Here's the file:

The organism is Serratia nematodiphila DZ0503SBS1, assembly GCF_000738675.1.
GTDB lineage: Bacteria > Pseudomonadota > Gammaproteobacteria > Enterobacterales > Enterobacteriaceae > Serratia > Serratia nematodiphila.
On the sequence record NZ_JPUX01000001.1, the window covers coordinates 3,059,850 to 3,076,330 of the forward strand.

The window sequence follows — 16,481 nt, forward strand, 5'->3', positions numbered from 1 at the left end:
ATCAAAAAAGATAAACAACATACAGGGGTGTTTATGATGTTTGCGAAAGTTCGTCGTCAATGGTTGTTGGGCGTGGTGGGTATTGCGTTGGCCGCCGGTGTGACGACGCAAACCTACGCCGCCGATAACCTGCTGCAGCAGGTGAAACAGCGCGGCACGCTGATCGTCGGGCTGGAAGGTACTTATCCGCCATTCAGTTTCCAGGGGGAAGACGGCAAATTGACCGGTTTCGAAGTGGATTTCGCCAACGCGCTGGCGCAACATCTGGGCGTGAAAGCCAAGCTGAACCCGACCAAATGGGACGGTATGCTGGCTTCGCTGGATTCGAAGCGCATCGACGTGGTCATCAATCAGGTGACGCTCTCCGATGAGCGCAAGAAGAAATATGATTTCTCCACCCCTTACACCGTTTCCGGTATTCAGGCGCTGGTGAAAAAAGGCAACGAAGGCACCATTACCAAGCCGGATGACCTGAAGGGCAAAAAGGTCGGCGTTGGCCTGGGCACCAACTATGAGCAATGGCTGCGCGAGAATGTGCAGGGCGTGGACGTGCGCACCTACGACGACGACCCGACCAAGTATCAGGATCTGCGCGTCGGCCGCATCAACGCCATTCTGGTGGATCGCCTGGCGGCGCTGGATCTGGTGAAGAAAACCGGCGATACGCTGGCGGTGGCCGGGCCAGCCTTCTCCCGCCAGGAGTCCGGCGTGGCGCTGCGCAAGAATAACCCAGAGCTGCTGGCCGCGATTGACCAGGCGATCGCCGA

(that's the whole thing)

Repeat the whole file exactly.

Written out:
The organism is Serratia nematodiphila DZ0503SBS1, assembly GCF_000738675.1.
GTDB lineage: Bacteria > Pseudomonadota > Gammaproteobacteria > Enterobacterales > Enterobacteriaceae > Serratia > Serratia nematodiphila.
On the sequence record NZ_JPUX01000001.1, the window covers coordinates 3,059,850 to 3,076,330 of the forward strand.

The window sequence follows — 16,481 nt, forward strand, 5'->3', positions numbered from 1 at the left end:
ATCAAAAAAGATAAACAACATACAGGGGTGTTTATGATGTTTGCGAAAGTTCGTCGTCAATGGTTGTTGGGCGTGGTGGGTATTGCGTTGGCCGCCGGTGTGACGACGCAAACCTACGCCGCCGATAACCTGCTGCAGCAGGTGAAACAGCGCGGCACGCTGATCGTCGGGCTGGAAGGTACTTATCCGCCATTCAGTTTCCAGGGGGAAGACGGCAAATTGACCGGTTTCGAAGTGGATTTCGCCAACGCGCTGGCGCAACATCTGGGCGTGAAAGCCAAGCTGAACCCGACCAAATGGGACGGTATGCTGGCTTCGCTGGATTCGAAGCGCATCGACGTGGTCATCAATCAGGTGACGCTCTCCGATGAGCGCAAGAAGAAATATGATTTCTCCACCCCTTACACCGTTTCCGGTATTCAGGCGCTGGTGAAAAAAGGCAACGAAGGCACCATTACCAAGCCGGATGACCTGAAGGGCAAAAAGGTCGGCGTTGGCCTGGGCACCAACTATGAGCAATGGCTGCGCGAGAATGTGCAGGGCGTGGACGTGCGCACCTACGACGACGACCCGACCAAGTATCAGGATCTGCGCGTCGGCCGCATCAACGCCATTCTGGTGGATCGCCTGGCGGCGCTGGATCTGGTGAAGAAAACCGGCGATACGCTGGCGGTGGCCGGGCCAGCCTTCTCCCGCCAGGAGTCCGGCGTGGCGCTGCGCAAGAATAACCCAGAGCTGCTGGCCGCGATTGACCAGGCGATCGCCGA